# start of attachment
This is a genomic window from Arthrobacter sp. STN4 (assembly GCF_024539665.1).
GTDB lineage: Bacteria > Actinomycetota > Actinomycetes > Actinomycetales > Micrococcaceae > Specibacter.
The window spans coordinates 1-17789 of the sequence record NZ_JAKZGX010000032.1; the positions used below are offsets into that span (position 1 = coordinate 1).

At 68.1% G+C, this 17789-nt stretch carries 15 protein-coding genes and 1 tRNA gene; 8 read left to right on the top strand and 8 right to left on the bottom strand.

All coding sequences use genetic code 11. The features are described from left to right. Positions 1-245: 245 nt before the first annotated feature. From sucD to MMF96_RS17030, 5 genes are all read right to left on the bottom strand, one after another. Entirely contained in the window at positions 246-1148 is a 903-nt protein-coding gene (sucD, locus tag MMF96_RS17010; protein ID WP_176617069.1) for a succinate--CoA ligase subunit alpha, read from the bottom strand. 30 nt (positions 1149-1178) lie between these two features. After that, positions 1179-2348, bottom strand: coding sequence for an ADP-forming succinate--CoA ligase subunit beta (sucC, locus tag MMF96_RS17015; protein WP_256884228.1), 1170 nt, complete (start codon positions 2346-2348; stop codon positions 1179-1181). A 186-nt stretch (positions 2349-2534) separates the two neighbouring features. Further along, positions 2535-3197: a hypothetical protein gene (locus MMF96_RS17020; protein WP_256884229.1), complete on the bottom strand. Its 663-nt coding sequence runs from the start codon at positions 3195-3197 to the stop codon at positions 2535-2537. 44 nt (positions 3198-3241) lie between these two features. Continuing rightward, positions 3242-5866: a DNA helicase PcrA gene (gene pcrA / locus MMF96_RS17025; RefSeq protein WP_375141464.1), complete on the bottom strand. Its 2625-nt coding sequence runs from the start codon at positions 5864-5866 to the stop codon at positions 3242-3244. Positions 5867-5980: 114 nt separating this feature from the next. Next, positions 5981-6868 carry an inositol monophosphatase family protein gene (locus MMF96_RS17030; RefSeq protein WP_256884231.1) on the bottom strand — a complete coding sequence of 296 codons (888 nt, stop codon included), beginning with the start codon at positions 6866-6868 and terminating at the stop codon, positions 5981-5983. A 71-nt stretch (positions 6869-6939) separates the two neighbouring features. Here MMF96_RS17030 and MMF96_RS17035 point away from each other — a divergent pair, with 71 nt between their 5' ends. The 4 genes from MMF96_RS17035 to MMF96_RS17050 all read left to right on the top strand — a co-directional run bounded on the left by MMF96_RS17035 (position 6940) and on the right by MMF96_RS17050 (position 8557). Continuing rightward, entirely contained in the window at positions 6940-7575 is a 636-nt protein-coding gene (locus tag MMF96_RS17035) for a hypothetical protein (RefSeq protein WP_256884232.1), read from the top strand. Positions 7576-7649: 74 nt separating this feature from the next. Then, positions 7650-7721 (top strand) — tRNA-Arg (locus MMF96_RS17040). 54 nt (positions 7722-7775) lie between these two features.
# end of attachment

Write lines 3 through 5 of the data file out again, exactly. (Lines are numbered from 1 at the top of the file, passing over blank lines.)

The window spans coordinates 1-17789 of the sequence record NZ_JAKZGX010000032.1; the positions used below are offsets into that span (position 1 = coordinate 1).

At 68.1% G+C, this 17789-nt stretch carries 15 protein-coding genes and 1 tRNA gene; 8 read left to right on the top strand and 8 right to left on the bottom strand.

All coding sequences use genetic code 11. The features are described from left to right. Positions 1-245: 245 nt before the first annotated feature. From sucD to MMF96_RS17030, 5 genes are all read right to left on the bottom strand, one after another. Entirely contained in the window at positions 246-1148 is a 903-nt protein-coding gene (sucD, locus tag MMF96_RS17010; protein ID WP_176617069.1) for a succinate--CoA ligase subunit alpha, read from the bottom strand. 30 nt (positions 1149-1178) lie between these two features. After that, positions 1179-2348, bottom strand: coding sequence for an ADP-forming succinate--CoA ligase subunit beta (sucC, locus tag MMF96_RS17015; protein WP_256884228.1), 1170 nt, complete (start codon positions 2346-2348; stop codon positions 1179-1181). A 186-nt stretch (positions 2349-2534) separates the two neighbouring features. Further along, positions 2535-3197: a hypothetical protein gene (locus MMF96_RS17020; protein WP_256884229.1), complete on the bottom strand. Its 663-nt coding sequence runs from the start codon at positions 3195-3197 to the stop codon at positions 2535-2537. 44 nt (positions 3198-3241) lie between these two features. Continuing rightward, positions 3242-5866: a DNA helicase PcrA gene (gene pcrA / locus MMF96_RS17025; RefSeq protein WP_375141464.1), complete on the bottom strand. Its 2625-nt coding sequence runs from the start codon at positions 5864-5866 to the stop codon at positions 3242-3244. Positions 5867-5980: 114 nt separating this feature from the next. Next, positions 5981-6868 carry an inositol monophosphatase family protein gene (locus MMF96_RS17030; RefSeq protein WP_256884231.1) on the bottom strand — a complete coding sequence of 296 codons (888 nt, stop codon included), beginning with the start codon at positions 6866-6868 and terminating at the stop codon, positions 5981-5983. A 71-nt stretch (positions 6869-6939) separates the two neighbouring features. Here MMF96_RS17030 and MMF96_RS17035 point away from each other — a divergent pair, with 71 nt between their 5' ends. The 4 genes from MMF96_RS17035 to MMF96_RS17050 all read left to right on the top strand — a co-directional run bounded on the left by MMF96_RS17035 (position 6940) and on the right by MMF96_RS17050 (position 8557). Continuing rightward, entirely contained in the window at positions 6940-7575 is a 636-nt protein-coding gene (locus tag MMF96_RS17035) for a hypothetical protein (RefSeq protein WP_256884232.1), read from the top strand. Positions 7576-7649: 74 nt separating this feature from the next. Then, positions 7650-7721 (top strand) — tRNA-Arg (locus MMF96_RS17040). 54 nt (positions 7722-7775) lie between these two features.